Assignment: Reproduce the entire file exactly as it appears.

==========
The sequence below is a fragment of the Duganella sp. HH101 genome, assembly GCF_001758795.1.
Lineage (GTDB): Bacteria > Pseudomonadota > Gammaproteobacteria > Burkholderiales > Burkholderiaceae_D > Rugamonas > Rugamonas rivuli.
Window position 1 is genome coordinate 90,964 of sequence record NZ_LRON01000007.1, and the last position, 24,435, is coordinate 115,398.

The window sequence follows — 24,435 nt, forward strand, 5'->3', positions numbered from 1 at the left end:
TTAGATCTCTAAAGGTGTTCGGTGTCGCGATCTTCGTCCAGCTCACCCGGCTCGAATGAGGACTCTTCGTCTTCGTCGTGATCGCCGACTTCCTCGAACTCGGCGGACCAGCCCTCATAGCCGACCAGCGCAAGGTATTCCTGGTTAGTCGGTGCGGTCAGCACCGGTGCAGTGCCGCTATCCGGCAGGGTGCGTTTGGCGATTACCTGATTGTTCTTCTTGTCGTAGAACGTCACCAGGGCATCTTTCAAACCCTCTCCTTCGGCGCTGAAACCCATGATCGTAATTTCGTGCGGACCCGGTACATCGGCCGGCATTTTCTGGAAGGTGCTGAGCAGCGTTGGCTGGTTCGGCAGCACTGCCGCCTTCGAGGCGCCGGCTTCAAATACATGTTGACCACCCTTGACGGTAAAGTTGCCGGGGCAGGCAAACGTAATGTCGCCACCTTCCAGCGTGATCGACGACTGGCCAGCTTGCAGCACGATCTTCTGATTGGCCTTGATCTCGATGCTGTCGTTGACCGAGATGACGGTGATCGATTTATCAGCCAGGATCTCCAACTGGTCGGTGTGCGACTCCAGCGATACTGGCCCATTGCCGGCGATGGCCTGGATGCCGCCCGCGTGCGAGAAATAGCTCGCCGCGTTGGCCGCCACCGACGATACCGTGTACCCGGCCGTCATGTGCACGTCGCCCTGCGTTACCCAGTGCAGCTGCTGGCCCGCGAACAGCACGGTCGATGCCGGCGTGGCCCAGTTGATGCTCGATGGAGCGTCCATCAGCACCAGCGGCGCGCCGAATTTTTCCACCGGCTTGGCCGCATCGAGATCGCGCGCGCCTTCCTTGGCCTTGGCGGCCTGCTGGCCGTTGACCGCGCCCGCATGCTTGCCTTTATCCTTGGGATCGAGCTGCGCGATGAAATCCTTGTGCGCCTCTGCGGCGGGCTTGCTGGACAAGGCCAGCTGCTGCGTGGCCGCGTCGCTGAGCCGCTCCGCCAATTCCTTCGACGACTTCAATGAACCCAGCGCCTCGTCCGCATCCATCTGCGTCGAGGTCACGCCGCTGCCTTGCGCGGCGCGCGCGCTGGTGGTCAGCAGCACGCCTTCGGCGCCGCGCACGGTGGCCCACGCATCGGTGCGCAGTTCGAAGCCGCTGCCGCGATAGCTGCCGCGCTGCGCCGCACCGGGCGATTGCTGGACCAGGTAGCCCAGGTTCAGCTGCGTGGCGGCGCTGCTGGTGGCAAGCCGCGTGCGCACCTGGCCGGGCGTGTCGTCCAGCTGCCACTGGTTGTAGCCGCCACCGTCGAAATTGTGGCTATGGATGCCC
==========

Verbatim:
The sequence below is a fragment of the Duganella sp. HH101 genome, assembly GCF_001758795.1.
Lineage (GTDB): Bacteria > Pseudomonadota > Gammaproteobacteria > Burkholderiales > Burkholderiaceae_D > Rugamonas > Rugamonas rivuli.
Window position 1 is genome coordinate 90,964 of sequence record NZ_LRON01000007.1, and the last position, 24,435, is coordinate 115,398.

The window sequence follows — 24,435 nt, forward strand, 5'->3', positions numbered from 1 at the left end:
TTAGATCTCTAAAGGTGTTCGGTGTCGCGATCTTCGTCCAGCTCACCCGGCTCGAATGAGGACTCTTCGTCTTCGTCGTGATCGCCGACTTCCTCGAACTCGGCGGACCAGCCCTCATAGCCGACCAGCGCAAGGTATTCCTGGTTAGTCGGTGCGGTCAGCACCGGTGCAGTGCCGCTATCCGGCAGGGTGCGTTTGGCGATTACCTGATTGTTCTTCTTGTCGTAGAACGTCACCAGGGCATCTTTCAAACCCTCTCCTTCGGCGCTGAAACCCATGATCGTAATTTCGTGCGGACCCGGTACATCGGCCGGCATTTTCTGGAAGGTGCTGAGCAGCGTTGGCTGGTTCGGCAGCACTGCCGCCTTCGAGGCGCCGGCTTCAAATACATGTTGACCACCCTTGACGGTAAAGTTGCCGGGGCAGGCAAACGTAATGTCGCCACCTTCCAGCGTGATCGACGACTGGCCAGCTTGCAGCACGATCTTCTGATTGGCCTTGATCTCGATGCTGTCGTTGACCGAGATGACGGTGATCGATTTATCAGCCAGGATCTCCAACTGGTCGGTGTGCGACTCCAGCGATACTGGCCCATTGCCGGCGATGGCCTGGATGCCGCCCGCGTGCGAGAAATAGCTCGCCGCGTTGGCCGCCACCGACGATACCGTGTACCCGGCCGTCATGTGCACGTCGCCCTGCGTTACCCAGTGCAGCTGCTGGCCCGCGAACAGCACGGTCGATGCCGGCGTGGCCCAGTTGATGCTCGATGGAGCGTCCATCAGCACCAGCGGCGCGCCGAATTTTTCCACCGGCTTGGCCGCATCGAGATCGCGCGCGCCTTCCTTGGCCTTGGCGGCCTGCTGGCCGTTGACCGCGCCCGCATGCTTGCCTTTATCCTTGGGATCGAGCTGCGCGATGAAATCCTTGTGCGCCTCTGCGGCGGGCTTGCTGGACAAGGCCAGCTGCTGCGTGGCCGCGTCGCTGAGCCGCTCCGCCAATTCCTTCGACGACTTCAATGAACCCAGCGCCTCGTCCGCATCCATCTGCGTCGAGGTCACGCCGCTGCCTTGCGCGGCGCGCGCGCTGGTGGTCAGCAGCACGCCTTCGGCGCCGCGCACGGTGGCCCACGCATCGGTGCGCAGTTCGAAGCCGCTGCCGCGATAGCTGCCGCGCTGCGCCGCACCGGGCGATTGCTGGACCAGGTAGCCCAGGTTCAGCTGCGTGGCGGCGCTGCTGGTGGCAAGCCGCGTGCGCACCTGGCCGGGCGTGTCGTCCAGCTGCCACTGGTTGTAGCCGCCACCGTCGAAATTGTGGCTATGGATGCCC